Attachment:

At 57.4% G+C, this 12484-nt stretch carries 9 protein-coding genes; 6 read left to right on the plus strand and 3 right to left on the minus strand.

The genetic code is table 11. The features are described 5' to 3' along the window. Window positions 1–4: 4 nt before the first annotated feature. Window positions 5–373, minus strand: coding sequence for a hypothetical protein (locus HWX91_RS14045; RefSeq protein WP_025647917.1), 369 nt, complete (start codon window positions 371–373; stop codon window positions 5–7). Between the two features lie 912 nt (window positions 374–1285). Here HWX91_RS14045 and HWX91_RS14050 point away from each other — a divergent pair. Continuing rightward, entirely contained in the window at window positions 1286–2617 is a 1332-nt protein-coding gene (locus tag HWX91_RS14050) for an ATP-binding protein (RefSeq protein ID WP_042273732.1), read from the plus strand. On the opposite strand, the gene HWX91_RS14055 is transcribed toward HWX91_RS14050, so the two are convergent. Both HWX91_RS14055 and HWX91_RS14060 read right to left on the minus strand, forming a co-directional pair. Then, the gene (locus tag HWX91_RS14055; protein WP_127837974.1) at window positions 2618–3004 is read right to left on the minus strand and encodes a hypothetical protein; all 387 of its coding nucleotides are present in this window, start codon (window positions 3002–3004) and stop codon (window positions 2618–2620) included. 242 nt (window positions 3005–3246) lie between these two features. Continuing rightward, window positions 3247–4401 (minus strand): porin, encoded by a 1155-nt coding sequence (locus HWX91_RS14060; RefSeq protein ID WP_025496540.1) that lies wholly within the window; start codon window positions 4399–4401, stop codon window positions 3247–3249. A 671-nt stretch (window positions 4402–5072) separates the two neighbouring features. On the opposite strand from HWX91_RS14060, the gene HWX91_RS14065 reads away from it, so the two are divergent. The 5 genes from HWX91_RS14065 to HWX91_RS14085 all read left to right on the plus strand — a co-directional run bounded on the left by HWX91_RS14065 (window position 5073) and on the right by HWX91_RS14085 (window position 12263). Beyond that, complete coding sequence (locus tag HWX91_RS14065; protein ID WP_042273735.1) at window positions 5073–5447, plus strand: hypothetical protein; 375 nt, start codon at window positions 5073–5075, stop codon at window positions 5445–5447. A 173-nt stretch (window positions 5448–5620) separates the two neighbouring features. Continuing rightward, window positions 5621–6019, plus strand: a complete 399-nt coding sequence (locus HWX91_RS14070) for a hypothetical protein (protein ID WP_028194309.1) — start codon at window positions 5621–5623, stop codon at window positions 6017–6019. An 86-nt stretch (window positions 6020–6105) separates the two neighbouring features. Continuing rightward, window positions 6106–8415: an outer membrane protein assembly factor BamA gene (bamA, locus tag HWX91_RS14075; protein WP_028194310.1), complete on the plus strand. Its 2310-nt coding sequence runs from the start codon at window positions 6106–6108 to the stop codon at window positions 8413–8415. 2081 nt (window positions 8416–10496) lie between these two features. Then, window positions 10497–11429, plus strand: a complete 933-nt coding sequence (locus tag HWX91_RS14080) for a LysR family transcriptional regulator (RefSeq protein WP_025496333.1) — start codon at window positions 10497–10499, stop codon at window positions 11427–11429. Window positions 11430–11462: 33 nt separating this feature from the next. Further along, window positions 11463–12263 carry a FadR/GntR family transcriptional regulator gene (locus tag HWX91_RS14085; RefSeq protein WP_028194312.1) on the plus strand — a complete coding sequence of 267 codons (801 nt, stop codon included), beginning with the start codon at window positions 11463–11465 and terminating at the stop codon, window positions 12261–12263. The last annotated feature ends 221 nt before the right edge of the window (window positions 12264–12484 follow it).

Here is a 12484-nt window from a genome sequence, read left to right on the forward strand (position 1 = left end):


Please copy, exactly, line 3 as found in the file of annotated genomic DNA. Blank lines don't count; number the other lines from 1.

Here is a 12484-nt window from a genome sequence, read left to right on the forward strand (position 1 = left end):